Many Indonesians say good-quality oil is always out of stock or too expensive.
Palm oil is a useful thing. It’s used in so many food, cosmetic and toiletry products that you can find it listed as an ingredient in half the packaged stuff in UK supermarkets. It’s also used as biofuel, animal feed and regular cooking oil. This last use is its primary function in Indonesia, where most palm oil is made. The country produces over 40 million tonnes of the stuff every year - which is about 57 percent of the world’s total.
That makes it seem a bit weird that for weeks Indonesia has had a huge palm oil shortage. Indonesians have been queuing for hours to try and get hold of the stuff, only to frequently leave empty handed. What is available is often either poor quality or too expensive for many to afford.
When figuring out why this might be the case, one stat that jumps out is the export figures for Indonesian palm oil: three-quarters of the stuff is sold abroad. In general, producers often prefer to sell to foreign companies, because their deeper pockets means they’ll pay more for the goods. Selling stuff for a higher price can benefit societies as well as individual businesses - higher profits can translate into job creation, increased wages and more tax revenue. But it can also create a system where locals struggle to get hold of domestically-produced goods.
The Indonesian government seems to have had some concerns that this is indeed happening, because in January 2022 they decreed that palm oil producers had to sell 20 percent of their oil to Indonesians. In March they raised this proportion to 30 percent. But after a big backlash from palm oil producers, they scrapped all quotas.
Is the removal of the quotas causing the shortage? Palm oil producers say no. For one thing, the crisis started before they were scrapped. For another, according to producers, even when Indonesians can buy all the palm oil they want, they don’t use 20 percent of the oil total, making the quota wasteful.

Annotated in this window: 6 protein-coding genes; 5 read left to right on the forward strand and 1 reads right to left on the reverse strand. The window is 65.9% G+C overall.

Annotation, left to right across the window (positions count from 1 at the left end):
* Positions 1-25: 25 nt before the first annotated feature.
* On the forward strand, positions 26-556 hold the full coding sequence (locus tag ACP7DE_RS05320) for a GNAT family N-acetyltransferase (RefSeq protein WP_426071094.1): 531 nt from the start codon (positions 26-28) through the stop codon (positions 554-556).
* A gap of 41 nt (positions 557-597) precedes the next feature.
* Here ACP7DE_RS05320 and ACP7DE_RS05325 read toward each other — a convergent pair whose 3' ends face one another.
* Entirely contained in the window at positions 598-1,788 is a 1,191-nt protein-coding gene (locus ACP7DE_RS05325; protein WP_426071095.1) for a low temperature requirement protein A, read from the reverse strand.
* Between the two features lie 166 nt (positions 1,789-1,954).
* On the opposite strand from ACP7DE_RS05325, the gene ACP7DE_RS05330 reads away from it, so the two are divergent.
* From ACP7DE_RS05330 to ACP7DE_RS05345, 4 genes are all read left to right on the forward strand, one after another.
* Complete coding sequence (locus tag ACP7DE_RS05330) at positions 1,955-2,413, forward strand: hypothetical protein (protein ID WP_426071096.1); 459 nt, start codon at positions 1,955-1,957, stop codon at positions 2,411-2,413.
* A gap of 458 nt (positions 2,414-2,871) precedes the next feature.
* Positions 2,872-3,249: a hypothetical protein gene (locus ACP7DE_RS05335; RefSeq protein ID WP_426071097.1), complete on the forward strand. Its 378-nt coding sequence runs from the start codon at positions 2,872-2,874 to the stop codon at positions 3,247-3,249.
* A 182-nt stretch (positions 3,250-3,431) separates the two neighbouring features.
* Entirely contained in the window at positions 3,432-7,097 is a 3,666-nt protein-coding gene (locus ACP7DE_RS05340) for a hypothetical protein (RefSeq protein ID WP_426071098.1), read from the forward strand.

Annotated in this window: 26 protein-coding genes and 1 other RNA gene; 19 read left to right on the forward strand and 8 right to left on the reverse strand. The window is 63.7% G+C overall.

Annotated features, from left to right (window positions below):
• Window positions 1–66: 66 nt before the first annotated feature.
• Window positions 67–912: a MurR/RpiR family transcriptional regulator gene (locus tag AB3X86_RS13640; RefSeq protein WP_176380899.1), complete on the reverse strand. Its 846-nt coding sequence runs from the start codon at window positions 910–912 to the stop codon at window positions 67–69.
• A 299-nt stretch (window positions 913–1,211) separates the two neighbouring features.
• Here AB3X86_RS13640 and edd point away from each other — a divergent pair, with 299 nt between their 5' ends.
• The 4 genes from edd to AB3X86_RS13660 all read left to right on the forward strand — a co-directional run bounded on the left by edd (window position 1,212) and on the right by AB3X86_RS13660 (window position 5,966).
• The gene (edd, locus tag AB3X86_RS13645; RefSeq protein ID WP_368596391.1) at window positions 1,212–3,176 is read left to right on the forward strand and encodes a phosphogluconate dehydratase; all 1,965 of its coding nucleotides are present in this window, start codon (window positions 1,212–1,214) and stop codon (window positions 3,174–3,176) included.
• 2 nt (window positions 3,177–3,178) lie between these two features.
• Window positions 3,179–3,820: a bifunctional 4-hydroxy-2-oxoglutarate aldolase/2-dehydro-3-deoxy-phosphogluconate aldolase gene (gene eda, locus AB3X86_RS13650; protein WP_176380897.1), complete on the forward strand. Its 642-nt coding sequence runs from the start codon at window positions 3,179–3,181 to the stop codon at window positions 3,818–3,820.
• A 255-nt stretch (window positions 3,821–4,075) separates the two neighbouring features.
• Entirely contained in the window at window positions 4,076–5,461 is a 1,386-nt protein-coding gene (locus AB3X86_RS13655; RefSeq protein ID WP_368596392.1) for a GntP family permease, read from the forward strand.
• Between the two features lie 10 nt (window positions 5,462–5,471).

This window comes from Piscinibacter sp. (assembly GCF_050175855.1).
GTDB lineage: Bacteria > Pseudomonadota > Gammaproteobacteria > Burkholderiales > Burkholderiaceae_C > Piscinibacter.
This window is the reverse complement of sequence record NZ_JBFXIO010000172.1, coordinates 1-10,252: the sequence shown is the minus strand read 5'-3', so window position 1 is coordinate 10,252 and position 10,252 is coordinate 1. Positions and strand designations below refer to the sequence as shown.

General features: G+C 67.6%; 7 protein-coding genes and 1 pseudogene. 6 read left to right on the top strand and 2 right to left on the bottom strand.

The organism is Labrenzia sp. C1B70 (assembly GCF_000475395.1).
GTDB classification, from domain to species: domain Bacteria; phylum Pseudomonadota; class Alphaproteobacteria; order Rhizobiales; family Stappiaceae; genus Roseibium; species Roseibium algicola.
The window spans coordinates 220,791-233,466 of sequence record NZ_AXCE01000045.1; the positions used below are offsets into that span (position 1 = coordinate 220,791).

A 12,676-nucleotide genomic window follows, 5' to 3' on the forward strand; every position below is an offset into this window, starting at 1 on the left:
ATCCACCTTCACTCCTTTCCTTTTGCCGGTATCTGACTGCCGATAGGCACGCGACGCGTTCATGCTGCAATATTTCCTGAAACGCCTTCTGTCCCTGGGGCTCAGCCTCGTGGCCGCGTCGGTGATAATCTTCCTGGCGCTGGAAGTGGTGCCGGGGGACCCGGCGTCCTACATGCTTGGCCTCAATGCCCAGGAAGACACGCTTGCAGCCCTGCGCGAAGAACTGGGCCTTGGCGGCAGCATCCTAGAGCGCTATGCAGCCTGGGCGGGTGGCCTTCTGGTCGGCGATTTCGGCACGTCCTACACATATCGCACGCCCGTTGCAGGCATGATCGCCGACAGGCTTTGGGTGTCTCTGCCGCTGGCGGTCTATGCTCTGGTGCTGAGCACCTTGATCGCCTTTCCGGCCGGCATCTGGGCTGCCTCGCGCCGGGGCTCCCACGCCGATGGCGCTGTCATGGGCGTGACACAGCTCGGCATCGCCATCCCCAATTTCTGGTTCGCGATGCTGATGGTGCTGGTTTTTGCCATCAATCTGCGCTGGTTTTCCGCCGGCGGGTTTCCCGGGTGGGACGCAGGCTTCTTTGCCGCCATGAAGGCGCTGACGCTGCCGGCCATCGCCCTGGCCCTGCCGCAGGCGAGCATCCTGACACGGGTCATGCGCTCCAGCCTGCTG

Plus, the government is still trying to influence the palm oil market to keep more of the stuff at home: it replaced the quota with a larger tax on palm oil exports. The idea is that making it more expensive to sell oil abroad than at home will erode the producer's preference for richer foreigner buyers that we mentioned above, while still making it worthwhile for them to sell surplus oil abroad if there are no more takers at home. Since the tax came in, palm oil has apparently become much more readily available in Indonesian shop than it was. The main problem now is its (un)affordability.
That brings us onto another potential cause for the palm oil shortage. Some fingers have been pointed at another now-rescinded government policy: price caps. In February, right before the crisis started, the government introduced a maximum price for local palm oil. This made it so the highest-quality stuff cost about $1 a litre. In mid-March it got rid of the cap and palm oil prices were immediately bumped up more than three-fold. So one argument is that the price cap made palm oil too cheap to make it financially worthwhile for producers to sell it - hence, empty shelves. This seems particularly plausible to some people because palm oil producers have had their own costs go up a lot recently. Supply chain issues caused by the pandemic and the war in Ukraine has pushed up the prices of the things they need to make palm oil, such as the fuel that powers their machinery.
However, there is also some evidence that some big businesses saw the price cap as an economic opportunity to stockpile the stuff and then sell it on for a higher-than-legal price to customers desperate to get hold of it. The Indonesian courts think some of these businesses also colluded with each other on this scheme (as lots of competitors selling palm oil for $1 would ruin their plan). Such colluding behaviour - known as being a cartel - is illegal.
We’ve moved beyond a world where your country was all that matters. Our economies have become bigger than we realise. Things we use are less and less likely to come from our own country and more likely to have been imported from a country across the globe – this has become so normal that we’ve forgotten what a huge implication this has for how our economies work…